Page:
How to Give a Dog a Bath
How Often Should You Give your Dog a Bath
Dog baths are a pretty essential part of any well cared for dog. But you may have some questions on the best way to bathe your dog. In this dog article, I will give you some helpful tips in giving your dog a good dog bath. Of course, I reached out to some professional dog groomers as well for their ideas.
Dog baths are a pretty essential part of any well cared for dog. But you may have some questions on the best way to bathe your dog. In this dog article, I will give you some helpful tips for giving your dog a good dog bath. Of course, I reached out to some professional dog groomers as well for their ideas.
First thing first. If your dog has handling issues and does not like to be touched or handled, please speak with your dog’s veterinarian to rule out any medical conditions. Then follow up with a qualified dog behavior counselor to work on desensitizing your dog to being touched, groomed, and bathed.
How often should you give your dog a bath?
When I asked this question to professional dog groomer Donna Berggren, her reply was ” As long as the pH matches the dog’s skin, you can bathe as often as you like. Dogs with allergies from dust, grass, etc., can really benefit from this. Try for a hypo-allergenic shampoo if you can….no dyes, fragrances.” So that response led to a follow-up conversation on pH and dogs. The take-home message from our conversation is that a dog’s pH is not the same as a human so use a dog shampoo.
Prepping the dog bath area. There are a few tools to make giving your dog a bath much easier on him and you. First is a hair catcher for your tub. The last thing you want is a bunch of dog hair clogging up your drain. Next is a non-skid bath mat. If your dog has a secure place to stand, your bathing will go much smoother. Finally, you will want a hand held shower hose with an extra long hose. Believe me, when I tell you without one, it can be quite challenging to give your dog a bath.
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Tools for dog bathing. You will want to have your dog’s shampoo and dog conditioner or any other dog bathing products handy and ready to go. A nice dog drying jacket can come in handy if you are going to air dry, or a pet dryer if you are going to hand dry. A few absorbent dog towels and one for yourself would be a good idea. And don’t forget the high-value dog treats for rewards! You can read our reviews of dog grooming tools (towels, shampoos etc) here.
Personally, I review EWG’s Skin Deep Cosmetic Database to check out the ingredients in the products I use for Dexter The Dog. This gives me an idea about their toxicology and any side effect concerns.
Watch Willow’s first bath. Don’t forget to subscribe to our second YouTube channel for more free videos.
Prepping yourself for your dog’s bath. You aren’t going to wear good clothes are you? Make sure you are dressed for movement and you do not care what happens to your clothes, hair, or face. Sometimes dogs can get pretty silly in the bathtub. They do make grooming aprons too.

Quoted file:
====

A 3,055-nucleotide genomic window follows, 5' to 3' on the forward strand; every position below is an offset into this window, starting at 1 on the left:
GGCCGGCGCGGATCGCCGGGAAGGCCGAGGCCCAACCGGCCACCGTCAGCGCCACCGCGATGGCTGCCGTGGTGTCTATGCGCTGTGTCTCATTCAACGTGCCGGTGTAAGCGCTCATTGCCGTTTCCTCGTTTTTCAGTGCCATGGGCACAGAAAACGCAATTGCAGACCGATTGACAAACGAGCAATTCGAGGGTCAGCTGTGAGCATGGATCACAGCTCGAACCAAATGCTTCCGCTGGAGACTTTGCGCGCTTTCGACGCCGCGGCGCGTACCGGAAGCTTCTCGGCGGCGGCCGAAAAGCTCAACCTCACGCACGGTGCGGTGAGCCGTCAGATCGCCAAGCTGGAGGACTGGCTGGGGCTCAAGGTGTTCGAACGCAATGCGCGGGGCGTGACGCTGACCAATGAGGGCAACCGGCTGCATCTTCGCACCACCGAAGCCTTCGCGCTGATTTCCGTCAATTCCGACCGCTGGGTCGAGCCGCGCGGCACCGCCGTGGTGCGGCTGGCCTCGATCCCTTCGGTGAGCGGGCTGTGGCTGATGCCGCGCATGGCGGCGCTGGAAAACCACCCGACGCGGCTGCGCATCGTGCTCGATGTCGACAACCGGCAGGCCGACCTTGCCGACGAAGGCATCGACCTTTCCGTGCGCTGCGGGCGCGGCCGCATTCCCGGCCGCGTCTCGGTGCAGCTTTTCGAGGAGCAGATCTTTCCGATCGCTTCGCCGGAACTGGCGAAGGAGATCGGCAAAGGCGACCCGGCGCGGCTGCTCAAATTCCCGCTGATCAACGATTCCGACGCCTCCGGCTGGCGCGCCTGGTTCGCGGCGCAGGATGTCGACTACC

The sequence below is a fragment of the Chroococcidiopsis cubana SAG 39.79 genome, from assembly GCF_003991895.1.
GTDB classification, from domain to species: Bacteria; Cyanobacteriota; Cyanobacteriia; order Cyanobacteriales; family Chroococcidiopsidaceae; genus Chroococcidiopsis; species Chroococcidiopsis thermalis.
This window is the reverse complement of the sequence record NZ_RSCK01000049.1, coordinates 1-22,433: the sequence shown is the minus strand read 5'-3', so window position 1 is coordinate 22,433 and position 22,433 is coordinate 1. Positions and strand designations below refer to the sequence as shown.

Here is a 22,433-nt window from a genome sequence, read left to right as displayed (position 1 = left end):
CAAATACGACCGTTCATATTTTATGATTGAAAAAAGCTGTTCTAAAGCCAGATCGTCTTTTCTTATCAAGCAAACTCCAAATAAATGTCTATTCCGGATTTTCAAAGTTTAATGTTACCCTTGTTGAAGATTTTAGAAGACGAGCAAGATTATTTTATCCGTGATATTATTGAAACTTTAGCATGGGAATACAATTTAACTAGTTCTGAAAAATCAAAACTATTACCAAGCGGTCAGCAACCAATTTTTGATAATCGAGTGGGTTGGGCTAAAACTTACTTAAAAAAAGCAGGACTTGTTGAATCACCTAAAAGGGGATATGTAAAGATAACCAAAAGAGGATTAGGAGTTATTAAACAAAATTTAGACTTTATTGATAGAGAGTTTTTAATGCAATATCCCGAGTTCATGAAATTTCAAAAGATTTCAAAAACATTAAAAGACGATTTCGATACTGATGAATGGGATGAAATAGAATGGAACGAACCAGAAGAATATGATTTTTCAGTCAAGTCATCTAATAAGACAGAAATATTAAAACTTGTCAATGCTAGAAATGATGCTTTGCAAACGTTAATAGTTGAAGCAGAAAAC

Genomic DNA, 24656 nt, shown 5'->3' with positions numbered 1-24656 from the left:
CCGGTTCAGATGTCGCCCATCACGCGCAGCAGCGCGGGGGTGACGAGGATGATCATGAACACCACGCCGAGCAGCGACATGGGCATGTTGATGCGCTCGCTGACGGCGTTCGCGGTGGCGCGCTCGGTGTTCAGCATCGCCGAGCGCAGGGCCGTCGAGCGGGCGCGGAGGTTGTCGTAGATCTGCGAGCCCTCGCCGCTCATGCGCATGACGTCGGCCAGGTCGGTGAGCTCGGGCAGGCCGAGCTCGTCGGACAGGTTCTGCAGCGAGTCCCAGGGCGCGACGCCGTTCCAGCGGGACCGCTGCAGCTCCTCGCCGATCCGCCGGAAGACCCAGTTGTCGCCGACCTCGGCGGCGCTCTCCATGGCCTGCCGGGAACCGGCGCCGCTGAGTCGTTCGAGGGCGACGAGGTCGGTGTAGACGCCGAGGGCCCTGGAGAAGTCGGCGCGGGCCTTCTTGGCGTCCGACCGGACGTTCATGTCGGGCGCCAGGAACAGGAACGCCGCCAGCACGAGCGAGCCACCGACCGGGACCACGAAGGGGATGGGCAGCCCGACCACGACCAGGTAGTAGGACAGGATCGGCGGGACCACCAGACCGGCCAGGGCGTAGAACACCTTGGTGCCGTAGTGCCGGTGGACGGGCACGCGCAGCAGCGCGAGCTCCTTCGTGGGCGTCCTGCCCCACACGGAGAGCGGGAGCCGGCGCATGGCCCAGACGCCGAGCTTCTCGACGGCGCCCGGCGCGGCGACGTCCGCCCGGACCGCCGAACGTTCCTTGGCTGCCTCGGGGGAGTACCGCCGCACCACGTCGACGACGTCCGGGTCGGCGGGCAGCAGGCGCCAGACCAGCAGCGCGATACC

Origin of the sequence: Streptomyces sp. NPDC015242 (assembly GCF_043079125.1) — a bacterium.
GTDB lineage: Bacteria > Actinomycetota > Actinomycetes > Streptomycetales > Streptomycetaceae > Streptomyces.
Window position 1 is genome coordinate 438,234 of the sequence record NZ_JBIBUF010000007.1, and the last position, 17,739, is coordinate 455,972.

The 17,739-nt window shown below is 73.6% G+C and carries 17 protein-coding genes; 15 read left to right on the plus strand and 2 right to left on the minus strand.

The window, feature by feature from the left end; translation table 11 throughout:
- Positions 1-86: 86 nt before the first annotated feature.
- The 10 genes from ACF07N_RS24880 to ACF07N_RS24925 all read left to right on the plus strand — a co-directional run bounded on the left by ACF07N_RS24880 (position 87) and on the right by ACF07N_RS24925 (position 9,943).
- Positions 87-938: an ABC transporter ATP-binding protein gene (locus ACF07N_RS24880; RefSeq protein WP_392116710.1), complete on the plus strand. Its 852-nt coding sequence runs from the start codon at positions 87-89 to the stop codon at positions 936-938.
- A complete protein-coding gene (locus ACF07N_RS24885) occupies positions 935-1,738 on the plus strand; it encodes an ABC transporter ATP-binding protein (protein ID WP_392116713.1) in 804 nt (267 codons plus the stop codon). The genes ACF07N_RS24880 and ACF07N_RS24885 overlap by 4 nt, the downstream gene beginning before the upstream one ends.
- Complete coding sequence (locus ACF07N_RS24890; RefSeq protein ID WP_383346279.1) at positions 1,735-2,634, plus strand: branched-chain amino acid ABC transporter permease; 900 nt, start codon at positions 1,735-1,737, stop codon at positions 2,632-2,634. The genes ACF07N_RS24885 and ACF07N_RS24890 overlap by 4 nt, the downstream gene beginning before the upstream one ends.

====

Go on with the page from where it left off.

Prepping your dog for his bath. Before giving your dog a bath, run a brush through his fur to loosen the hair and remove any tangles. If you are going to trim your dog’s nails now is a good time. The same for cleaning the inside of your dog’s ears. Place a cotton ball inside each ear (organic cotton balls are available). Remove his collar and/or harness.
The dog bath. Now is the time. You’ve prepped yourself, your tub and your dog for the dog bath. When I spoke with professional dog groomer Sheri May Myers on the best way to start bathing your dog, she gave me these tips. “The wet down and the rinse are most important. Use warm water, not cold or hose water because this will not rinse well. Start by wetting the dog’s head and work your way down. When you think your dog is wet, continue wetting more. Make sure you get the feet, face and privates. This starts to loosen the dirt. After the dog is thoroughly wet, shampoo the dog, but leave the head for last. When rinsing, start with the dog’s head to minimize potential shampoo contact with the eyes.”
After the dog bath. You will want to either hand dry your dog with a dog dryer and absorbent dog towel, or let him air dry. Please keep in mind that dogs do get cold. If he does air dry, I like using a dog drying jacket to speed up the process. Once your dog is fully dry always brush thoroughly and of course give your dog a nice high-value dog treat for his troubles.
That’s it. Those are a few tips to make your dog’s next bath more enjoyable. If you have any problems or are unsure, visit your local dog groomer or pet salon for help.
A big thank you to Sheri at Sheri May Meyers Pet Styling Salon in Holland, Ohio for the use of your grooming tub. – 5529 Harroun Rd Sylvania, OH
And thank you to Donna Berggren at Dog Designs By Donna in Charlestown Indiana for your dog grooming tips.
How often do you bathe your dog? Let me know in the comments.
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10 thoughts on “Learn How to Give a Dog a Bath and How Often Should You Give your Dog a Bath”
You see I want to get a pug, how often would you recommend they get washed. As it would probably cuddle up in bed with me and I would like it to be clean but I don’t want the pup to get allergies x
Hi, Ana. It really depends on what the dogs does and his health. My golden had a bath about 3-4 weeks. Dexter is about 2-3 weeks. You can also use 4-Legger on a towel with water for in-between baths and freshen up.
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